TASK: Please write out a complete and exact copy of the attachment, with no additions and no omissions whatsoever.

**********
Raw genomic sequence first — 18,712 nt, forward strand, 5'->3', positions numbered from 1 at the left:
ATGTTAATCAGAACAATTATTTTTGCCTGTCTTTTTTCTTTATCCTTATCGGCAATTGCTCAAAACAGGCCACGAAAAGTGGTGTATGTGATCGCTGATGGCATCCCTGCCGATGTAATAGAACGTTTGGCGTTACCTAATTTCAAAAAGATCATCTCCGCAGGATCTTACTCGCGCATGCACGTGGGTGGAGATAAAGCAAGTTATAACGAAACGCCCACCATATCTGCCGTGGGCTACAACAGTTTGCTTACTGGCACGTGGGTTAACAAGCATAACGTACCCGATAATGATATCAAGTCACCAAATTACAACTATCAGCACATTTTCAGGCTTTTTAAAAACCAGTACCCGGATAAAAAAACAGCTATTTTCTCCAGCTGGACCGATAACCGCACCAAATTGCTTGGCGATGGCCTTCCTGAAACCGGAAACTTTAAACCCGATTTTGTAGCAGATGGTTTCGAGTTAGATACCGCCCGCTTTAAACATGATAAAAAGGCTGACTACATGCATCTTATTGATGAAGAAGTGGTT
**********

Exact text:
Raw genomic sequence first — 18,712 nt, forward strand, 5'->3', positions numbered from 1 at the left:
ATGTTAATCAGAACAATTATTTTTGCCTGTCTTTTTTCTTTATCCTTATCGGCAATTGCTCAAAACAGGCCACGAAAAGTGGTGTATGTGATCGCTGATGGCATCCCTGCCGATGTAATAGAACGTTTGGCGTTACCTAATTTCAAAAAGATCATCTCCGCAGGATCTTACTCGCGCATGCACGTGGGTGGAGATAAAGCAAGTTATAACGAAACGCCCACCATATCTGCCGTGGGCTACAACAGTTTGCTTACTGGCACGTGGGTTAACAAGCATAACGTACCCGATAATGATATCAAGTCACCAAATTACAACTATCAGCACATTTTCAGGCTTTTTAAAAACCAGTACCCGGATAAAAAAACAGCTATTTTCTCCAGCTGGACCGATAACCGCACCAAATTGCTTGGCGATGGCCTTCCTGAAACCGGAAACTTTAAACCCGATTTTGTAGCAGATGGTTTCGAGTTAGATACCGCCCGCTTTAAACATGATAAAAAGGCTGACTACATGCATCTTATTGATGAAGAAGTGGTT